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Thinking Green: An Anno 2070 Analysis

City builders have largely kept to either modern day or historical environments. With Anno 2070, the jump to the future gave the designers a chance to expand on the game-play in several ways.

City builders have largely kept to either modern day or historical environments. With Anno 2070, the jump to the future gave the designers a chance to expand on the game-play in several ways. 

I've always been a fan of the city builder genre, as I've enjoyed the multi-tasking and the splendor of watching a fully developed city. These past few years however have not been too kind to the genre with no information about a Sim City 5 and the closure of Tilted Mill have left us city builders with few options. With Anno 2070, not only is it one of the most polished city builders I've seen, but the changes under the hood do a lot to make it rise above other games in the genre.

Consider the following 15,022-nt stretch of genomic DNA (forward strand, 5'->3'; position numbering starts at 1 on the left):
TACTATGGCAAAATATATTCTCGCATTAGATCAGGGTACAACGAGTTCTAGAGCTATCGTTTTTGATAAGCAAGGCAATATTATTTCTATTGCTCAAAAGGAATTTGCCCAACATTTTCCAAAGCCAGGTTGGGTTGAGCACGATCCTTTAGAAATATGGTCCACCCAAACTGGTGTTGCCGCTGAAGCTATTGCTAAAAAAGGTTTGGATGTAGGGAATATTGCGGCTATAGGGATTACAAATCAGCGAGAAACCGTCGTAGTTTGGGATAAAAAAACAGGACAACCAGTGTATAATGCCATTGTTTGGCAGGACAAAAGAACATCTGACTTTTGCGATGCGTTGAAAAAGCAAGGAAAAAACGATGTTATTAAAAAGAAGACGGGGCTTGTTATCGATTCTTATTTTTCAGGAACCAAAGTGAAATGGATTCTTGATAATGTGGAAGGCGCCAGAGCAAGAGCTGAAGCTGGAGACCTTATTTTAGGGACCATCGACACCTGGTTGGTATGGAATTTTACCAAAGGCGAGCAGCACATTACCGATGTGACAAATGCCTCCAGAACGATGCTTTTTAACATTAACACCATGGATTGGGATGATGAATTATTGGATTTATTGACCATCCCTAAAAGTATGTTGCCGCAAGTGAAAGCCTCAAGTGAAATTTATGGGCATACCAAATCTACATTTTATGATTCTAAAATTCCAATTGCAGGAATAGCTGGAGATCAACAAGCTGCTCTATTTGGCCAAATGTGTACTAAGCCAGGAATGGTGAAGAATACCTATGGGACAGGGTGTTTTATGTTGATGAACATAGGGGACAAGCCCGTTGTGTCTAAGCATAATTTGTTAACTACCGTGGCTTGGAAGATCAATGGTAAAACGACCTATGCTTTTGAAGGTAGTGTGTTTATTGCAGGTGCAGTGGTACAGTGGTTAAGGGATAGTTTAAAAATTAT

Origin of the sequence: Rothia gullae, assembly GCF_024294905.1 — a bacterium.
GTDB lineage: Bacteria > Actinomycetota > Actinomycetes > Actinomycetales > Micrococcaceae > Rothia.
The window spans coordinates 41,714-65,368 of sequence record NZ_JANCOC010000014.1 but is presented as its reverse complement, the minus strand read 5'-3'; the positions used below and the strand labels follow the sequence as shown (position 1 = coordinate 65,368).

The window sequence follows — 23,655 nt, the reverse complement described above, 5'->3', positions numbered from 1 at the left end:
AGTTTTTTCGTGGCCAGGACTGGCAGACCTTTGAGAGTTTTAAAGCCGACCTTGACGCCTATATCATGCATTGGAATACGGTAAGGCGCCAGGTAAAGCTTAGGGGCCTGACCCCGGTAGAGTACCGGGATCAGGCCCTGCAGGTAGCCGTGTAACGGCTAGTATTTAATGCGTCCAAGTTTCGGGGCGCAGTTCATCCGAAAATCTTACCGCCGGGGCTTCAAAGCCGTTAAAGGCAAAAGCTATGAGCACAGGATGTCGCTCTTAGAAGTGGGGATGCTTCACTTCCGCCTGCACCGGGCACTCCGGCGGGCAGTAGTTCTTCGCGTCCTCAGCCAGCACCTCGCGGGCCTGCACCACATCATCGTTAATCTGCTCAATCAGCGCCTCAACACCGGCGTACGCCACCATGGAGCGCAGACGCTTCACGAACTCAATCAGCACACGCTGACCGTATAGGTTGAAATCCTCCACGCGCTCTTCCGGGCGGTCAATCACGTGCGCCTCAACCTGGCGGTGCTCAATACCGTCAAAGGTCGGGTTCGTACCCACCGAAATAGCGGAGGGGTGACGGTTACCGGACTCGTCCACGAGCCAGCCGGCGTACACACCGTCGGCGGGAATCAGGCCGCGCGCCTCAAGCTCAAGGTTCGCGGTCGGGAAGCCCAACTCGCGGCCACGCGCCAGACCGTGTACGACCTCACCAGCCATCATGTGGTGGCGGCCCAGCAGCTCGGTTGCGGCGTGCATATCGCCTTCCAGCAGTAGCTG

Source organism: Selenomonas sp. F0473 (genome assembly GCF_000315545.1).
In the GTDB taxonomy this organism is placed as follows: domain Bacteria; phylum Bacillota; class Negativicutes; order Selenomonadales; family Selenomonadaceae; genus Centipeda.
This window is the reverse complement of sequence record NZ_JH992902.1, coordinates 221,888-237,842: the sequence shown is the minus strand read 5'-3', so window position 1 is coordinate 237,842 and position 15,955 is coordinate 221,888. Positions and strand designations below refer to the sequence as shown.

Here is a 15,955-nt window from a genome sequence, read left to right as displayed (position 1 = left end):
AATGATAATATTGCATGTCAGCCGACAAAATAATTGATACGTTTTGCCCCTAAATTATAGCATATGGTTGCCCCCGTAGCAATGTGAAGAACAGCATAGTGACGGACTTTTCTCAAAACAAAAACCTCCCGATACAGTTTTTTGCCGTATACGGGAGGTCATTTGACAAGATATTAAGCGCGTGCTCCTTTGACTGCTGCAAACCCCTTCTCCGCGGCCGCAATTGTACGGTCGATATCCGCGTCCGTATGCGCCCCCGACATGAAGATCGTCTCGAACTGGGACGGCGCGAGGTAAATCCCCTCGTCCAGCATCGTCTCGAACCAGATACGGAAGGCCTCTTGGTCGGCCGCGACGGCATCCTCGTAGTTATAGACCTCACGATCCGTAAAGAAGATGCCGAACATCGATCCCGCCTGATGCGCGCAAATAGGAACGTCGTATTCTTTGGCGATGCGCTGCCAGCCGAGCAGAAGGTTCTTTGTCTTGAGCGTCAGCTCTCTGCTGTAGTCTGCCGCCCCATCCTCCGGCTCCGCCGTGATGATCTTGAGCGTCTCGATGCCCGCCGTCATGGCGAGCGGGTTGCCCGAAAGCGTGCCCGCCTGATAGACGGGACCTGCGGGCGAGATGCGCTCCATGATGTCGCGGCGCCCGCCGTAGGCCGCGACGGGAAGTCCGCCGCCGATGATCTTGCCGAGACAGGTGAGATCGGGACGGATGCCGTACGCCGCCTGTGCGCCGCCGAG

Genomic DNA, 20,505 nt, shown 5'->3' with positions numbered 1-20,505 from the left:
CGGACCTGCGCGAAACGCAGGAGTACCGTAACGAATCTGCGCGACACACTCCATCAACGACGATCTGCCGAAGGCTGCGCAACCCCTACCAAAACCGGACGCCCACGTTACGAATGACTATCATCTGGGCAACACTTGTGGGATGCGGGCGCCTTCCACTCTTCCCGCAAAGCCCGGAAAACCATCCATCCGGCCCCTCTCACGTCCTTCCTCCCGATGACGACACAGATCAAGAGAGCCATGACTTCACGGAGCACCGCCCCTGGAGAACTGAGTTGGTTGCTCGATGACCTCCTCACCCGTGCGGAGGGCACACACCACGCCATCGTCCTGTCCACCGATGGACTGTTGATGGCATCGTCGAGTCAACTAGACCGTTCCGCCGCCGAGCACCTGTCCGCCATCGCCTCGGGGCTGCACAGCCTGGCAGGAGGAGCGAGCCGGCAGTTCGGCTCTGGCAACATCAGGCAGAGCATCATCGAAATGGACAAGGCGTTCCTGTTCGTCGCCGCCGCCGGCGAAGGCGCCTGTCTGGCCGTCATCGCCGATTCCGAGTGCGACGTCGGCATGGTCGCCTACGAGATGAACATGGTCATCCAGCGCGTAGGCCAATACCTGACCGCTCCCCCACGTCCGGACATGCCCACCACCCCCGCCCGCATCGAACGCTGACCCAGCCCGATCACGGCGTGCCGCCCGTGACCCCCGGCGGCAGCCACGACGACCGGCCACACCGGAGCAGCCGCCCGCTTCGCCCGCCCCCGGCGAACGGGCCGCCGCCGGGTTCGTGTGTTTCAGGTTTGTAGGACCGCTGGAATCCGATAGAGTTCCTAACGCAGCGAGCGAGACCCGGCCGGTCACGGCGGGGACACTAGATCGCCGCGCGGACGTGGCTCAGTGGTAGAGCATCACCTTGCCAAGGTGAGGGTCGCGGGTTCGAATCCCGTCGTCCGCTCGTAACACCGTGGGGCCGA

From start up, the game's setting and plot are integrated into the menus. As the title states, it's the year 2070 and global warming has lead to the polar ice caps melting and the world has begun to flood. Many coastal cities have already been submerged and the ecosystem is changing. You control a ship called an Ark, which has the technology and tools on board to create settlements for the human race. There are three groups vying for control: The Eden Initiative, Global Trust and S.A.A.T and how you build your cities help determine the state of the world.